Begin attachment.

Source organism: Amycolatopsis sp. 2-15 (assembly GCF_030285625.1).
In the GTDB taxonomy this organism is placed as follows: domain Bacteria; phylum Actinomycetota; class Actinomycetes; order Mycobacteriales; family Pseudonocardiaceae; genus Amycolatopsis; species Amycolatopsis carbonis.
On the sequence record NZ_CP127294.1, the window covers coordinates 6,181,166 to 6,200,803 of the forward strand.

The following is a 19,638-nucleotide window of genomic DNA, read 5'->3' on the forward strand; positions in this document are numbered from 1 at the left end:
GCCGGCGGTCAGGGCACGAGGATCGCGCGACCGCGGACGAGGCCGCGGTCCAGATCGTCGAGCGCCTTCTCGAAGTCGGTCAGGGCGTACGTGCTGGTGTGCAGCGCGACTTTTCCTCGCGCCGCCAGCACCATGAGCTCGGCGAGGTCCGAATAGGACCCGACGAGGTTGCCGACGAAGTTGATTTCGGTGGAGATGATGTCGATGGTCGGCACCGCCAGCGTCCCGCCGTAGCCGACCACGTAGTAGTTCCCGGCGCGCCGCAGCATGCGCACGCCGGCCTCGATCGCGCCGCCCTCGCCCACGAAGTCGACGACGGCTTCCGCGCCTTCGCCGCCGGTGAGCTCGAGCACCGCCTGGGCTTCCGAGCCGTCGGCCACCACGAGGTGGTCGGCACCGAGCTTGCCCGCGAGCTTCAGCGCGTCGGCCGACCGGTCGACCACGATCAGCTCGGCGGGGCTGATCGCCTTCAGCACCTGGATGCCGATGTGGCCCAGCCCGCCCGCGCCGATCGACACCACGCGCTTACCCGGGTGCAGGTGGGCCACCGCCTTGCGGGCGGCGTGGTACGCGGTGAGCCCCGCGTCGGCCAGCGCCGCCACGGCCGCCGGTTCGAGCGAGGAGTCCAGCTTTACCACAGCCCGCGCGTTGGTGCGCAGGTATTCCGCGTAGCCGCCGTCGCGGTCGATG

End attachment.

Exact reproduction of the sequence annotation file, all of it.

Source organism: Amycolatopsis sp. 2-15 (assembly GCF_030285625.1).
In the GTDB taxonomy this organism is placed as follows: domain Bacteria; phylum Actinomycetota; class Actinomycetes; order Mycobacteriales; family Pseudonocardiaceae; genus Amycolatopsis; species Amycolatopsis carbonis.
On the sequence record NZ_CP127294.1, the window covers coordinates 6,181,166 to 6,200,803 of the forward strand.

The following is a 19,638-nucleotide window of genomic DNA, read 5'->3' on the forward strand; positions in this document are numbered from 1 at the left end:
GCCGGCGGTCAGGGCACGAGGATCGCGCGACCGCGGACGAGGCCGCGGTCCAGATCGTCGAGCGCCTTCTCGAAGTCGGTCAGGGCGTACGTGCTGGTGTGCAGCGCGACTTTTCCTCGCGCCGCCAGCACCATGAGCTCGGCGAGGTCCGAATAGGACCCGACGAGGTTGCCGACGAAGTTGATTTCGGTGGAGATGATGTCGATGGTCGGCACCGCCAGCGTCCCGCCGTAGCCGACCACGTAGTAGTTCCCGGCGCGCCGCAGCATGCGCACGCCGGCCTCGATCGCGCCGCCCTCGCCCACGAAGTCGACGACGGCTTCCGCGCCTTCGCCGCCGGTGAGCTCGAGCACCGCCTGGGCTTCCGAGCCGTCGGCCACCACGAGGTGGTCGGCACCGAGCTTGCCCGCGAGCTTCAGCGCGTCGGCCGACCGGTCGACCACGATCAGCTCGGCGGGGCTGATCGCCTTCAGCACCTGGATGCCGATGTGGCCCAGCCCGCCCGCGCCGATCGACACCACGCGCTTACCCGGGTGCAGGTGGGCCACCGCCTTGCGGGCGGCGTGGTACGCGGTGAGCCCCGCGTCGGCCAGCGCCGCCACGGCCGCCGGTTCGAGCGAGGAGTCCAGCTTTACCACAGCCCGCGCGTTGGTGCGCAGGTATTCCGCGTAGCCGCCGTCGCGGTCGATG